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Allison Torem is the Reason to See Lookingglass’s New Play, Trust

Whether you think Trust, a new play that opened Saturday at the Lookingglass Theatre, is a wallop-packing drama about cyberstalking or a made-for-television issues-movie poorly translated to the stage, Allison Torem is coming in for some universal praise…

Allison Torem (right) plays Annie in Trust at Lookingglass Theatre in Chicago
Torem (right) plays Annie in a wrenching new drama about cyber-predators, with Philip R. Smith as her father

 

You’ll never look at your iPhone the same way again

THEATRE Whether you think Trust, a new play that opened Saturday at the Lookingglass Theatre, is a wallop-packing drama about cyberstalking or a made-for-television issues-movie poorly translated to the stage, Allison Torem is coming in for some universal praise. Torem plays Annie, a 14-year-old New Trier student lured into a rape by a middle-aged man posing as a teenager online; her character descends into a sullen rage as her family struggles to absorb the crime and the FBI gets involved to find the serial pedophile. The wonder of Torem’s performance is that it never hides behind the plot—she remains achingly vulnerable to the end. You may have already seen this rising star; the 19-year-old Whitney Young graduate has tackled big parts in recent shows, including a 2008 production of Neil LaBute’s In a Dark Dark House and a 2009 production of Lee Blessing’s Great Falls, both at Profiles Theatre. (She also plays Annie in the coming movie version of Trust, with Clive Owen as the father.) Catch her now before she flies away.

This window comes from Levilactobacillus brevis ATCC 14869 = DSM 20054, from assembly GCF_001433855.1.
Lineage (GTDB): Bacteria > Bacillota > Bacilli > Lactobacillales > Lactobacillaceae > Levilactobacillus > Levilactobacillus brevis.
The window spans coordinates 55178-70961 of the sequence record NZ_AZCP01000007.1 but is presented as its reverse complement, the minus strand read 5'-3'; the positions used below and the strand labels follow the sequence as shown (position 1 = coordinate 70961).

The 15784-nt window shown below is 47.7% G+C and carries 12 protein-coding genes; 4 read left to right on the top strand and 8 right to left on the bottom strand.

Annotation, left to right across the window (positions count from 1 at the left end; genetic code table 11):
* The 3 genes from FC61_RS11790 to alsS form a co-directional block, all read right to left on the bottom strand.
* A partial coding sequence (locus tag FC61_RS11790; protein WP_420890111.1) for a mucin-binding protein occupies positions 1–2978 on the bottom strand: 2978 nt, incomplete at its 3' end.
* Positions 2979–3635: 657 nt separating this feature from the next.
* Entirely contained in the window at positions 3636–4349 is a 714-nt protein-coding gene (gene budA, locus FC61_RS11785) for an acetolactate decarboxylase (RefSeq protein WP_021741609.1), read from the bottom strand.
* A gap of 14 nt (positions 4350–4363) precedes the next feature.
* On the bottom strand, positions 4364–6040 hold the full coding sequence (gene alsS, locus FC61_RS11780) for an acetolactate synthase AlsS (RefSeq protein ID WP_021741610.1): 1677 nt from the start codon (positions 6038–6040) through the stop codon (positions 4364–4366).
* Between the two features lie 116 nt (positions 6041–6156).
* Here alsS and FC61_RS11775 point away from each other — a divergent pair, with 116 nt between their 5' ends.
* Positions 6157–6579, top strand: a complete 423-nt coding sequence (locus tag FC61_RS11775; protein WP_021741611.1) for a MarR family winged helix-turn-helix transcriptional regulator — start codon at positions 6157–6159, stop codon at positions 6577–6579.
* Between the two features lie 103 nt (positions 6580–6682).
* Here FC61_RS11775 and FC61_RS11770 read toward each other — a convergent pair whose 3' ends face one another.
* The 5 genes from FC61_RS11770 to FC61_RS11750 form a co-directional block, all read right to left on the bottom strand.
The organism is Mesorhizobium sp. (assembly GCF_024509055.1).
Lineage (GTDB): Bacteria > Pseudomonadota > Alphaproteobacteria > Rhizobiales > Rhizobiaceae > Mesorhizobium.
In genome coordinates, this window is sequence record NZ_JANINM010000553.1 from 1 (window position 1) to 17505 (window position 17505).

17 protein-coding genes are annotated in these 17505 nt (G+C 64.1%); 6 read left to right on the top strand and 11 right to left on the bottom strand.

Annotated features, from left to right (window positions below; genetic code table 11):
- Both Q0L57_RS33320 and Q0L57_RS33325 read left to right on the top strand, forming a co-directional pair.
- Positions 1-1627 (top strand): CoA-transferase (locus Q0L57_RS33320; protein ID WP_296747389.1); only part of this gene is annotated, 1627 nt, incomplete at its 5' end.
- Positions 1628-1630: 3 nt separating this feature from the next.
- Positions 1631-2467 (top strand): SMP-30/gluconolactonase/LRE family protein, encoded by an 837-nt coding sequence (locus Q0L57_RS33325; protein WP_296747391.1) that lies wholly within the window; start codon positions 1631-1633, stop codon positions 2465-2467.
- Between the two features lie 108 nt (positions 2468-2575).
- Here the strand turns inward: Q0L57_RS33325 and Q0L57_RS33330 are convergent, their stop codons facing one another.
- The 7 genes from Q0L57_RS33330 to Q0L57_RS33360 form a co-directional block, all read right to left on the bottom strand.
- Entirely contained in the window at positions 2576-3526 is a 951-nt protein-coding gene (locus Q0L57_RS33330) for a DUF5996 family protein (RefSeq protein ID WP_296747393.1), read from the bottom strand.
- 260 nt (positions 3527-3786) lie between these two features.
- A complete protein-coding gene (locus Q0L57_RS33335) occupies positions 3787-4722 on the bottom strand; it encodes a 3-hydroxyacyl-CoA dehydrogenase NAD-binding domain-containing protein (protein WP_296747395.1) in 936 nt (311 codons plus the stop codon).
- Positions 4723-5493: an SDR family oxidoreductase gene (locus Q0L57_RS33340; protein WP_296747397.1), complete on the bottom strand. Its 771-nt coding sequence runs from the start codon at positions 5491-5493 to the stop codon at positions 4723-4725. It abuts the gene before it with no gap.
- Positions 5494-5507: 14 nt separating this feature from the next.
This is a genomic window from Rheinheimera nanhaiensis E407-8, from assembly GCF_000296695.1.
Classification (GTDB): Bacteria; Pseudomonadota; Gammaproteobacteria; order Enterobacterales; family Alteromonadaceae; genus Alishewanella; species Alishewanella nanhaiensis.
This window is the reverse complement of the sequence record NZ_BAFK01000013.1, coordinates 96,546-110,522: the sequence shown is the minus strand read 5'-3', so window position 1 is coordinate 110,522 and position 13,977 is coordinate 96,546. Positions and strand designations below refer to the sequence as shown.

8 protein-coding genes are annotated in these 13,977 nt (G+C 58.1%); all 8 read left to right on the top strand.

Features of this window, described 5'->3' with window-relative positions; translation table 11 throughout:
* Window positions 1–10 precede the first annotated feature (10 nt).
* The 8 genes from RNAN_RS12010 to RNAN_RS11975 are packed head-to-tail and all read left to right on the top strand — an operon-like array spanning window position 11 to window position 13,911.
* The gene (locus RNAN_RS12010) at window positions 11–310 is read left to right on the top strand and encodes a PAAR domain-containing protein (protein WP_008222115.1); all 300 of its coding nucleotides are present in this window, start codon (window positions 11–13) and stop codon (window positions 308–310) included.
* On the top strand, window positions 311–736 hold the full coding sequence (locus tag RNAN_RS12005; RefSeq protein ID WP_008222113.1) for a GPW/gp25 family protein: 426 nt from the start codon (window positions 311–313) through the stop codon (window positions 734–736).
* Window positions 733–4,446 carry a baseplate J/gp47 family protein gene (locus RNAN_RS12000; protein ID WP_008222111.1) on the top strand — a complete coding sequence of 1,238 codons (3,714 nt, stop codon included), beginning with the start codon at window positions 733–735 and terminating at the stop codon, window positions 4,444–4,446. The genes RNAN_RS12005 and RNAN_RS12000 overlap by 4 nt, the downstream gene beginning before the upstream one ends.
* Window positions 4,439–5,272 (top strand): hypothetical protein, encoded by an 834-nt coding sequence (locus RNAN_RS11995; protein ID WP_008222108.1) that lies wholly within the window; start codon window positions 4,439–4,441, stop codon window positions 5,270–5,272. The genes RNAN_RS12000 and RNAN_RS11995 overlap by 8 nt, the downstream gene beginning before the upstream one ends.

GO: Thru May 9. $35-$65. Water Tower Water Works, 821 N Michigan, 312-337-0665.

WHAT THE CRITICS THOUGHT OF TRUST
  • The Chicago Tribune review by Chris Jones, 3/14:
    “. . . On some primal level, this show just works. Pieces like this often fly in the face of what is most valued in the arts establishment. Much claptrap about risk is spoken in the theater. Sometimes the biggest risk of all is to create clear, accessible shows about life as it as actually lived. And a passionate point of view can be riskier than a metaphor. [THREE AND A HALF STARS OUT OF FOUR]”
  • The Chicago Sun-Times review by Hedy Weiss, 3/15:
    “Torem, the uncannily gifted 19-year-old actress who made such an indelible mark with her work at Profiles Theatre, . . . gives a stage-burning turn here. She is raw and ready and blisteringly honest at every turn. . . . RECOMMENDED.”
  • The Chicago Theater Blog review by Catey Sullivan, 3/14:
    “The taut, 90-minute drama also knocks the foundation out from under the fallacy that allows wealthy, stable and loving families to believe they are immune to tragedies like the one that unfolds in Trust. [THREE AND A HALF STARS OUT OF FOUR]”
  • Time Out Chicago’s review by Kris Vire, 3/15:
    “The authors put up a collection of empty signposts about the sexualization of youth . .  . They also drop a number of hyperspecific cultural references (Zac Efron, Robert Pattinson, Entourage) that seem intended to prove they know modern youth but only serve to make this new work feel instantly dated. [TWO STARS OUT OF FIVE]”
  • The Variety review by Steven Oxman, 3/15:
    “David Schwimmer co-wrote and co-directed the piece after having devoted himself to the cause of rape prevention, and while Trust isn’t devoid of predictability or awkwardness, the show pays meticulous attention to the emotional arcs of its leading characters.”

 

photograph: sean williams

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